Biosystems Engineering 2018: Chia Seeds, Camel Milk and Foods of the Future

From May 9 to May 11, the Estonian University of Life Sciences (Tartu) hosted the 9th International Conference on Biosystems Engineering. Scientists from ITMO University also took part in the conference and presented their research in the Food Science section. The participants told ITMO.NEWS about the latest trends in food science and ITMO University’s research in this field.

Biosystems Engineering is an annual Baltic region conference in fields related to traditional and modern engineering technology and technical solutions applied in biological systems. The purpose of the BSE 2018 is to encourage scientists from all over the world to present the latest advances in the field of biosystems engineering, as well as to create an environment for sharing ideas and information. Among the participating countries are Estonia, Russia, Latvia, Finland, Sweden, Austria, Germany, Denmark, the UK, the US, and others. 170 scientists from all over the world took part in BSE 2018.

Biosystems Engineering 2018. Credit: bse.emu.ee
Biosystems Engineering 2018. Credit: bse.emu.ee

Eight speakers from different countries presented their research in the Food Science section. ITMO University was represented by scientists from the School of Biotechnology and Cryogenic Systems. Daria Kuznetsova, a PhD student at the Department of Applied Biotechnology, together with her scientific adviser Ludmila Nadtochiy presented their research on the production of chia seed oil. Their research focuses on the most efficient methods of oil extraction. The resulting oil is assessed in terms of its quality, as it depends highly on its fatty acid composition. Among the scientists’ further plans is to use the resulting oil to enrich functional foods.

Chia seeds. Credit: the-challenger.ru
Chia seeds. Credit: the-challenger.ru

“We were asked many questions, including some very tricky ones. For example, people asked us about how we’re going to afford such a project, as chia seeds are very expensive. We understand that we’ll probably have to use imported ingredients, but we’re currently working with the Omsk State Agrarian University on conducting a trial experiment on growing chia seeds in Russia”, comments Daria Kuznetsova.

The research is supported by the Biotechnologies of the Third Millennium International Research Center. At this stage, the main task is to find out the most efficient oil extraction method. Earlier research indicated that omega-3 fatty acids in chia seed oil can be used in prevention of neurodegenerative diseases such as Alzheimer's disease. The research is conducted in collaboration with scientists from the University of Lorraine (France). Daria Kuznetsova is the winner of the Eiffel Excellence Scholarship Program; this autumn, she will go to France to continue her research there.

Daria Kuznetsova
Daria Kuznetsova

In the poster section, PhD students from ITMO University presented three research projects on different topics. Margarita Lugova, a PhD student at the Department of Applied Biotechnology, presented a report on the creation of a frozen dessert with sesame flavoring for diabetics. Ms. Lugova proposes replacing sugar with natural sweeteners, such as girasol and stevioside extract. The purpose of her research is to create a product that could be used as a preventive medicine. In 2017, this project was awarded a grant by the Government of St. Petersburg.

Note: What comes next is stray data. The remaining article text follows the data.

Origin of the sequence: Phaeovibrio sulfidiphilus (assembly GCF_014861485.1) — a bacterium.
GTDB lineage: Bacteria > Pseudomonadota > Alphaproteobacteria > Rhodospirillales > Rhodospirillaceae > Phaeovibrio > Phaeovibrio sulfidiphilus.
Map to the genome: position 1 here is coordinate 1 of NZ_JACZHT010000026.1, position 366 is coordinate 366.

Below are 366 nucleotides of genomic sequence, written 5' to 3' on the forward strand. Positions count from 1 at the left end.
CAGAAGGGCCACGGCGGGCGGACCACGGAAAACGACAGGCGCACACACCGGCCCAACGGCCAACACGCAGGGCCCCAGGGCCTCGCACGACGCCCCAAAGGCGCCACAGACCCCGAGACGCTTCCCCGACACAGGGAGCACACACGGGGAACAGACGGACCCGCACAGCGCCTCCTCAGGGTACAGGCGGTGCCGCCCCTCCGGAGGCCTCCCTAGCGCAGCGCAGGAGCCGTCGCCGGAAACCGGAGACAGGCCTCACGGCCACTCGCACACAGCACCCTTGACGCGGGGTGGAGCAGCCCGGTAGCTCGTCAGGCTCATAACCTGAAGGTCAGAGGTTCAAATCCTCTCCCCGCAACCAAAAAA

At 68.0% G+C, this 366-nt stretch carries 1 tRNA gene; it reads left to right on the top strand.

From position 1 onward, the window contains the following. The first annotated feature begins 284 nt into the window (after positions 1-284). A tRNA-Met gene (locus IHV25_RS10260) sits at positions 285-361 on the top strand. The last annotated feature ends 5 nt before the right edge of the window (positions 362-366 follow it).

Aian Orazov, a PhD student at the Department of Applied Biotechnology, presented his research on the microflora of a fermented milk beverage called shubat. Shubat is a traditional Kazakh beverage of fermented camel milk, although it can also be found in other countries. The research focuses mainly on shubat’s sanitary and hygienic characteristics.

Shubat. Credit: foodandhealth.ru
Shubat. Credit: foodandhealth.ru

“As it turned out, shubat made in Kazakhstan is usually obtained through spontaneous fermentation without thermal treatment, and has both beneficial and harmful microflora. We have studied lactic acid bacteria and yeast in detail, as shubat is a product of mixed fermentation, and found out that it contains yeast, which is also present in wine. We plan to create a fermenting agent for application in biotechnology”, shares Ludmila Nadtochiy, an associate professor at the Department of Applied Biotechnology and Aian Orazov’s scientific adviser.

Vera Vokueva, a PhD student at the Department of Meat and Fish Processing and Refrigeration, presented her research on meat safety control in accordance with HACCP methodology.

Biosystems Engineering 2018. Credit: woolik.bumpclub.ee
Biosystems Engineering 2018. Credit: woolik.bumpclub.ee

“Not all Russian companies use the HACCP methodology for risks management. Meat is one of the products that are the most susceptible to various types of infection. That’s why it is very important to identify and prevent risks. This allows producers to control the product’s organoleptic properties and safety. All these are factors that affect food quality and, therefore, a product’s market performance”, says Ms. Vokueva.

Several professors from leading European universities also took part in the conference. Professor Petras Rimantas Venskutonis from Kaunas University of Technology (Lithuania) presented his research on the development of new natural functional ingredients for foods and nutraceuticals from various plant origin materials. Professor Alexander Jäger from the University of Applied Sciences of Upper Austria spoke about non-alcoholic beer’s potential as a functional food. There were also other reports on various raw ingredients, such as triticale flakes and potatoes, as well as vegetable drying technology and 3D scanning of tropical fruits.

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